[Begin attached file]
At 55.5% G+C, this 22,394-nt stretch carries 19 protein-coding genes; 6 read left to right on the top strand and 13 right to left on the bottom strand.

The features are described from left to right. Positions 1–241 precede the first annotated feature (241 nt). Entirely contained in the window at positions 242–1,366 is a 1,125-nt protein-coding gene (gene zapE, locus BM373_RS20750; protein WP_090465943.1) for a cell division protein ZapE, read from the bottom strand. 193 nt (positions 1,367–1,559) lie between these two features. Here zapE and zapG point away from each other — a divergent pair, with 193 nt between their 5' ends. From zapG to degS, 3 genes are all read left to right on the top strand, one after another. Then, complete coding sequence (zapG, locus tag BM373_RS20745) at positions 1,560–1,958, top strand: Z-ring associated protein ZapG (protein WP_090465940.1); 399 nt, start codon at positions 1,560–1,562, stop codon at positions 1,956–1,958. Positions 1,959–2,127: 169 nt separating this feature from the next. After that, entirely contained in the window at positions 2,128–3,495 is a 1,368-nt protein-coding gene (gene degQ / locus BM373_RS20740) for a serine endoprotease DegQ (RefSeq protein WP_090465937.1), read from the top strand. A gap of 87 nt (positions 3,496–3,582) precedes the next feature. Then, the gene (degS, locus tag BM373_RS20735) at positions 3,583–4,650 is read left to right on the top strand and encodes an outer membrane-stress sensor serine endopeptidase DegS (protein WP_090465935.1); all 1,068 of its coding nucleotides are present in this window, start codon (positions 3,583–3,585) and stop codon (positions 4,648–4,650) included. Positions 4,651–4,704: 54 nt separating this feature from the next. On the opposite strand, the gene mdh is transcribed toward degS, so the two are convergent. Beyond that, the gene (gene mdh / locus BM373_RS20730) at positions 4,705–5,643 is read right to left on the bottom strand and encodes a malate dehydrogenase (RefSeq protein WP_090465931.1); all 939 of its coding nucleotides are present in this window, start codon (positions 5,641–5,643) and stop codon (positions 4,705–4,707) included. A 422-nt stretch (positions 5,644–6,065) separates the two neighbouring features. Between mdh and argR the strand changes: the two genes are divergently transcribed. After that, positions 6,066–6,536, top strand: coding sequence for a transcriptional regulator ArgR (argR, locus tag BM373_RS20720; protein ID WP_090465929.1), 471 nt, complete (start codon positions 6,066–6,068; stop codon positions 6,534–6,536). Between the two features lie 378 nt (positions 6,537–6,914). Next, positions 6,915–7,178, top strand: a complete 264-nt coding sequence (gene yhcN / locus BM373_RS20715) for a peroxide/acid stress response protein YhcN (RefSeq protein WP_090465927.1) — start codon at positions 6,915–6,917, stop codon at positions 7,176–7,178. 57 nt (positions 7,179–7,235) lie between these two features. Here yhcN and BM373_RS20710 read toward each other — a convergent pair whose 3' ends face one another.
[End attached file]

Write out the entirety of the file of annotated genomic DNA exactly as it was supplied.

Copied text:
At 55.5% G+C, this 22,394-nt stretch carries 19 protein-coding genes; 6 read left to right on the top strand and 13 right to left on the bottom strand.

The features are described from left to right. Positions 1–241 precede the first annotated feature (241 nt). Entirely contained in the window at positions 242–1,366 is a 1,125-nt protein-coding gene (gene zapE, locus BM373_RS20750; protein WP_090465943.1) for a cell division protein ZapE, read from the bottom strand. 193 nt (positions 1,367–1,559) lie between these two features. Here zapE and zapG point away from each other — a divergent pair, with 193 nt between their 5' ends. From zapG to degS, 3 genes are all read left to right on the top strand, one after another. Then, complete coding sequence (zapG, locus tag BM373_RS20745) at positions 1,560–1,958, top strand: Z-ring associated protein ZapG (protein WP_090465940.1); 399 nt, start codon at positions 1,560–1,562, stop codon at positions 1,956–1,958. Positions 1,959–2,127: 169 nt separating this feature from the next. After that, entirely contained in the window at positions 2,128–3,495 is a 1,368-nt protein-coding gene (gene degQ / locus BM373_RS20740) for a serine endoprotease DegQ (RefSeq protein WP_090465937.1), read from the top strand. A gap of 87 nt (positions 3,496–3,582) precedes the next feature. Then, the gene (degS, locus tag BM373_RS20735) at positions 3,583–4,650 is read left to right on the top strand and encodes an outer membrane-stress sensor serine endopeptidase DegS (protein WP_090465935.1); all 1,068 of its coding nucleotides are present in this window, start codon (positions 3,583–3,585) and stop codon (positions 4,648–4,650) included. Positions 4,651–4,704: 54 nt separating this feature from the next. On the opposite strand, the gene mdh is transcribed toward degS, so the two are convergent. Beyond that, the gene (gene mdh / locus BM373_RS20730) at positions 4,705–5,643 is read right to left on the bottom strand and encodes a malate dehydrogenase (RefSeq protein WP_090465931.1); all 939 of its coding nucleotides are present in this window, start codon (positions 5,641–5,643) and stop codon (positions 4,705–4,707) included. A 422-nt stretch (positions 5,644–6,065) separates the two neighbouring features. Between mdh and argR the strand changes: the two genes are divergently transcribed. After that, positions 6,066–6,536, top strand: coding sequence for a transcriptional regulator ArgR (argR, locus tag BM373_RS20720; protein ID WP_090465929.1), 471 nt, complete (start codon positions 6,066–6,068; stop codon positions 6,534–6,536). Between the two features lie 378 nt (positions 6,537–6,914). Next, positions 6,915–7,178, top strand: a complete 264-nt coding sequence (gene yhcN / locus BM373_RS20715) for a peroxide/acid stress response protein YhcN (RefSeq protein WP_090465927.1) — start codon at positions 6,915–6,917, stop codon at positions 7,176–7,178. 57 nt (positions 7,179–7,235) lie between these two features. Here yhcN and BM373_RS20710 read toward each other — a convergent pair whose 3' ends face one another.